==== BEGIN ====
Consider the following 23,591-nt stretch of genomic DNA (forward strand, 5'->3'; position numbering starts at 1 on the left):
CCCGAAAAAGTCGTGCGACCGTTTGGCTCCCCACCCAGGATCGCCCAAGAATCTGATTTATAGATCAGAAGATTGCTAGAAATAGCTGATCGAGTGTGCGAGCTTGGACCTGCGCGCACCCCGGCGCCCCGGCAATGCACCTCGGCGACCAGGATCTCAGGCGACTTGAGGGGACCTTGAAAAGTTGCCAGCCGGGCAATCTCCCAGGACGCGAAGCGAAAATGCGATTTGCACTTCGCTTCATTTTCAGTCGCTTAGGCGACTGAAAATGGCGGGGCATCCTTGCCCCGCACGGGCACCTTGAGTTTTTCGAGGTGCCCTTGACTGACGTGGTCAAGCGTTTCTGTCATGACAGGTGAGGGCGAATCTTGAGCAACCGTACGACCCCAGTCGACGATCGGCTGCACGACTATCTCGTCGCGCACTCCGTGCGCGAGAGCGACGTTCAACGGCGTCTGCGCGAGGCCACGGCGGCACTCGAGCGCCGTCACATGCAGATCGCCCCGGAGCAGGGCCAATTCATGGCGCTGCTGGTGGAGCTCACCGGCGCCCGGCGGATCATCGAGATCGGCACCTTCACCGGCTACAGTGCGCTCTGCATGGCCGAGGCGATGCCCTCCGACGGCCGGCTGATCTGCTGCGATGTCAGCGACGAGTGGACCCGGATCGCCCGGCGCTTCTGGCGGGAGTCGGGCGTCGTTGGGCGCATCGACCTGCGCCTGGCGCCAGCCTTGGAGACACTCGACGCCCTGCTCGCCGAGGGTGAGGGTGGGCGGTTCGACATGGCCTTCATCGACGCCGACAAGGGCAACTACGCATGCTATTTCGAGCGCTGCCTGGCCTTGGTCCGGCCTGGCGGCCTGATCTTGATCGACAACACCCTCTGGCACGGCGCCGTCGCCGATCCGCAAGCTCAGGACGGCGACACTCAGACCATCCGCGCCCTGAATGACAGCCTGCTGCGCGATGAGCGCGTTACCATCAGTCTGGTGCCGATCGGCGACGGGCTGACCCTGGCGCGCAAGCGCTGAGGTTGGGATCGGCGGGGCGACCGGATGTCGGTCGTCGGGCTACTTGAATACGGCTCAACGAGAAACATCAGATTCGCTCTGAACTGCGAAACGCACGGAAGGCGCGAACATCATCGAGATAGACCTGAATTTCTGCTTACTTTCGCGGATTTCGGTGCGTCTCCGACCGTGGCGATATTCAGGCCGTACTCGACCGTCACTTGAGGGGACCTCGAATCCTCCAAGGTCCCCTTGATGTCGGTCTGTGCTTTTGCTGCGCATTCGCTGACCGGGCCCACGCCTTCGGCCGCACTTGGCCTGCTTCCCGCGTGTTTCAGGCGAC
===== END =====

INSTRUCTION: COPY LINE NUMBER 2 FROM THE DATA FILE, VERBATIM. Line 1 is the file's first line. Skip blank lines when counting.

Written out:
CCCGAAAAAGTCGTGCGACCGTTTGGCTCCCCACCCAGGATCGCCCAAGAATCTGATTTATAGATCAGAAGATTGCTAGAAATAGCTGATCGAGTGTGCGAGCTTGGACCTGCGCGCACCCCGGCGCCCCGGCAATGCACCTCGGCGACCAGGATCTCAGGCGACTTGAGGGGACCTTGAAAAGTTGCCAGCCGGGCAATCTCCCAGGACGCGAAGCGAAAATGCGATTTGCACTTCGCTTCATTTTCAGTCGCTTAGGCGACTGAAAATGGCGGGGCATCCTTGCCCCGCACGGGCACCTTGAGTTTTTCGAGGTGCCCTTGACTGACGTGGTCAAGCGTTTCTGTCATGACAGGTGAGGGCGAATCTTGAGCAACCGTACGACCCCAGTCGACGATCGGCTGCACGACTATCTCGTCGCGCACTCCGTGCGCGAGAGCGACGTTCAACGGCGTCTGCGCGAGGCCACGGCGGCACTCGAGCGCCGTCACATGCAGATCGCCCCGGAGCAGGGCCAATTCATGGCGCTGCTGGTGGAGCTCACCGGCGCCCGGCGGATCATCGAGATCGGCACCTTCACCGGCTACAGTGCGCTCTGCATGGCCGAGGCGATGCCCTCCGACGGCCGGCTGATCTGCTGCGATGTCAGCGACGAGTGGACCCGGATCGCCCGGCGCTTCTGGCGGGAGTCGGGCGTCGTTGGGCGCATCGACCTGCGCCTGGCGCCAGCCTTGGAGACACTCGACGCCCTGCTCGCCGAGGGTGAGGGTGGGCGGTTCGACATGGCCTTCATCGACGCCGACAAGGGCAACTACGCATGCTATTTCGAGCGCTGCCTGGCCTTGGTCCGGCCTGGCGGCCTGATCTTGATCGACAACACCCTCTGGCACGGCGCCGTCGCCGATCCGCAAGCTCAGGACGGCGACACTCAGACCATCCGCGCCCTGAATGACAGCCTGCTGCGCGATGAGCGCGTTACCATCAGTCTGGTGCCGATCGGCGACGGGCTGACCCTGGCGCGCAAGCGCTGAGGTTGGGATCGGCGGGGCGACCGGATGTCGGTCGTCGGGCTACTTGAATACGGCTCAACGAGAAACATCAGATTCGCTCTGAACTGCGAAACGCACGGAAGGCGCGAACATCATCGAGATAGACCTGAATTTCTGCTTACTTTCGCGGATTTCGGTGCGTCTCCGACCGTGGCGATATTCAGGCCGTACTCGACCGTCACTTGAGGGGACCTCGAATCCTCCAAGGTCCCCTTGATGTCGGTCTGTGCTTTTGCTGCGCATTCGCTGACCGGGCCCACGCCTTCGGCCGCACTTGGCCTGCTTCCCGCGTGTTTCAGGCGAC